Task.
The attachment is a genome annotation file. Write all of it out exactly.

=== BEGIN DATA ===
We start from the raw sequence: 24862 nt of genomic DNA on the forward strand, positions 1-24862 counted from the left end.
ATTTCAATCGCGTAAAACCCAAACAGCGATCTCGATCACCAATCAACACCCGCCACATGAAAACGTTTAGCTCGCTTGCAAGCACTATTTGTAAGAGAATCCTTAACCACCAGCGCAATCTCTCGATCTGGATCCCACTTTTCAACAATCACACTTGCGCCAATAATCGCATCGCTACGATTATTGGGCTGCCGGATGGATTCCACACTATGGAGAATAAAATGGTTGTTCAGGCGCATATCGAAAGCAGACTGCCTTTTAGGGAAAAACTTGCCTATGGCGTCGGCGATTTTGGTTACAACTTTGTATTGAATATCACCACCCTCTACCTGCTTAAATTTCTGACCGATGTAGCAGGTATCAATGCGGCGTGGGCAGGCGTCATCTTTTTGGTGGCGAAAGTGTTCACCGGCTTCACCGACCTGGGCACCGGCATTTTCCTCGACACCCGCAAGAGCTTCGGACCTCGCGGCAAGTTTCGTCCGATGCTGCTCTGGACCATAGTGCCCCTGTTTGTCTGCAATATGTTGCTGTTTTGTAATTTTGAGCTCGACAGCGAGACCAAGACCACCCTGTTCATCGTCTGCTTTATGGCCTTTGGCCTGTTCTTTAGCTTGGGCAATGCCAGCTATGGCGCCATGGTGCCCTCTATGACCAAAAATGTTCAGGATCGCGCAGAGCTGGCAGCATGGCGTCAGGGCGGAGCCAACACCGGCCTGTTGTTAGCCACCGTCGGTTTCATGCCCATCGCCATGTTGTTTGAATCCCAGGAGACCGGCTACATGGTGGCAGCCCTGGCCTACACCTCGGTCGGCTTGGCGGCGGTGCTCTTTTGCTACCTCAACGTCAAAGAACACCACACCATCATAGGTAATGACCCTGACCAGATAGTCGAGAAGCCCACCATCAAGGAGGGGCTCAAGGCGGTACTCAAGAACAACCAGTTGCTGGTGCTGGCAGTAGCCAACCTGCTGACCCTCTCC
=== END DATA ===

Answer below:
We start from the raw sequence: 24862 nt of genomic DNA on the forward strand, positions 1-24862 counted from the left end.
ATTTCAATCGCGTAAAACCCAAACAGCGATCTCGATCACCAATCAACACCCGCCACATGAAAACGTTTAGCTCGCTTGCAAGCACTATTTGTAAGAGAATCCTTAACCACCAGCGCAATCTCTCGATCTGGATCCCACTTTTCAACAATCACACTTGCGCCAATAATCGCATCGCTACGATTATTGGGCTGCCGGATGGATTCCACACTATGGAGAATAAAATGGTTGTTCAGGCGCATATCGAAAGCAGACTGCCTTTTAGGGAAAAACTTGCCTATGGCGTCGGCGATTTTGGTTACAACTTTGTATTGAATATCACCACCCTCTACCTGCTTAAATTTCTGACCGATGTAGCAGGTATCAATGCGGCGTGGGCAGGCGTCATCTTTTTGGTGGCGAAAGTGTTCACCGGCTTCACCGACCTGGGCACCGGCATTTTCCTCGACACCCGCAAGAGCTTCGGACCTCGCGGCAAGTTTCGTCCGATGCTGCTCTGGACCATAGTGCCCCTGTTTGTCTGCAATATGTTGCTGTTTTGTAATTTTGAGCTCGACAGCGAGACCAAGACCACCCTGTTCATCGTCTGCTTTATGGCCTTTGGCCTGTTCTTTAGCTTGGGCAATGCCAGCTATGGCGCCATGGTGCCCTCTATGACCAAAAATGTTCAGGATCGCGCAGAGCTGGCAGCATGGCGTCAGGGCGGAGCCAACACCGGCCTGTTGTTAGCCACCGTCGGTTTCATGCCCATCGCCATGTTGTTTGAATCCCAGGAGACCGGCTACATGGTGGCAGCCCTGGCCTACACCTCGGTCGGCTTGGCGGCGGTGCTCTTTTGCTACCTCAACGTCAAAGAACACCACACCATCATAGGTAATGACCCTGACCAGATAGTCGAGAAGCCCACCATCAAGGAGGGGCTCAAGGCGGTACTCAAGAACAACCAGTTGCTGGTGCTGGCAGTAGCCAACCTGCTGACCCTCTCC